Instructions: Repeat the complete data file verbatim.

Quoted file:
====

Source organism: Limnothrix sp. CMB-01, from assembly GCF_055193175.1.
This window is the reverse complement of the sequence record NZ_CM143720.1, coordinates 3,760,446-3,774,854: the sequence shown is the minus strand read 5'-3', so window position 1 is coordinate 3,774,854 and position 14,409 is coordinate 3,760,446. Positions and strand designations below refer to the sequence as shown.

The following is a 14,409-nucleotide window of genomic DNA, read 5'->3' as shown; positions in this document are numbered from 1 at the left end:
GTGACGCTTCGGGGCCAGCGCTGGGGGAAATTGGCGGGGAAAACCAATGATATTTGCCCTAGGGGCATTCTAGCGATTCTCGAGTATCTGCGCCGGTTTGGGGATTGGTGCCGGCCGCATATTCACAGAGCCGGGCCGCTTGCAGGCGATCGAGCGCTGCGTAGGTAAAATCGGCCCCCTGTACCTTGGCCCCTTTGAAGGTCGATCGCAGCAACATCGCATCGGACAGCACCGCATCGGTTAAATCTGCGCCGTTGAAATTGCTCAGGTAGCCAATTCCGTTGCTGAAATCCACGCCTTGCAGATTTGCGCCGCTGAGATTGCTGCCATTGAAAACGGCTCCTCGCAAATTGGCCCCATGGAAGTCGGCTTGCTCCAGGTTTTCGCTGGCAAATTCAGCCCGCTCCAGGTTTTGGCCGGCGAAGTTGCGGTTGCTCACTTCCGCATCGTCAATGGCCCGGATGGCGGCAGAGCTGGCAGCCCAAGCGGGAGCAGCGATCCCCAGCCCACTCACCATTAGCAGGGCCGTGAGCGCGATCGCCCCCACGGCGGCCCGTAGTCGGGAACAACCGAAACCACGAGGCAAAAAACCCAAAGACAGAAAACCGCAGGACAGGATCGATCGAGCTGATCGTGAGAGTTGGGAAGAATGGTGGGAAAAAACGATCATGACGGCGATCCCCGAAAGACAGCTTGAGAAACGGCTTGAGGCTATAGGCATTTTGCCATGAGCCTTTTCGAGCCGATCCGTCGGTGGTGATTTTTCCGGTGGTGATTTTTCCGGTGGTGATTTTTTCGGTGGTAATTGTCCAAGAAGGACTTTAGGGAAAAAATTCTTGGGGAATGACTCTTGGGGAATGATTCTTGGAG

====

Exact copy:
Source organism: Limnothrix sp. CMB-01, from assembly GCF_055193175.1.
This window is the reverse complement of the sequence record NZ_CM143720.1, coordinates 3,760,446-3,774,854: the sequence shown is the minus strand read 5'-3', so window position 1 is coordinate 3,774,854 and position 14,409 is coordinate 3,760,446. Positions and strand designations below refer to the sequence as shown.

The following is a 14,409-nucleotide window of genomic DNA, read 5'->3' as shown; positions in this document are numbered from 1 at the left end:
GTGACGCTTCGGGGCCAGCGCTGGGGGAAATTGGCGGGGAAAACCAATGATATTTGCCCTAGGGGCATTCTAGCGATTCTCGAGTATCTGCGCCGGTTTGGGGATTGGTGCCGGCCGCATATTCACAGAGCCGGGCCGCTTGCAGGCGATCGAGCGCTGCGTAGGTAAAATCGGCCCCCTGTACCTTGGCCCCTTTGAAGGTCGATCGCAGCAACATCGCATCGGACAGCACCGCATCGGTTAAATCTGCGCCGTTGAAATTGCTCAGGTAGCCAATTCCGTTGCTGAAATCCACGCCTTGCAGATTTGCGCCGCTGAGATTGCTGCCATTGAAAACGGCTCCTCGCAAATTGGCCCCATGGAAGTCGGCTTGCTCCAGGTTTTCGCTGGCAAATTCAGCCCGCTCCAGGTTTTGGCCGGCGAAGTTGCGGTTGCTCACTTCCGCATCGTCAATGGCCCGGATGGCGGCAGAGCTGGCAGCCCAAGCGGGAGCAGCGATCCCCAGCCCACTCACCATTAGCAGGGCCGTGAGCGCGATCGCCCCCACGGCGGCCCGTAGTCGGGAACAACCGAAACCACGAGGCAAAAAACCCAAAGACAGAAAACCGCAGGACAGGATCGATCGAGCTGATCGTGAGAGTTGGGAAGAATGGTGGGAAAAAACGATCATGACGGCGATCCCCGAAAGACAGCTTGAGAAACGGCTTGAGGCTATAGGCATTTTGCCATGAGCCTTTTCGAGCCGATCCGTCGGTGGTGATTTTTCCGGTGGTGATTTTTCCGGTGGTGATTTTTTCGGTGGTAATTGTCCAAGAAGGACTTTAGGGAAAAAATTCTTGGGGAATGACTCTTGGGGAATGATTCTTGGAG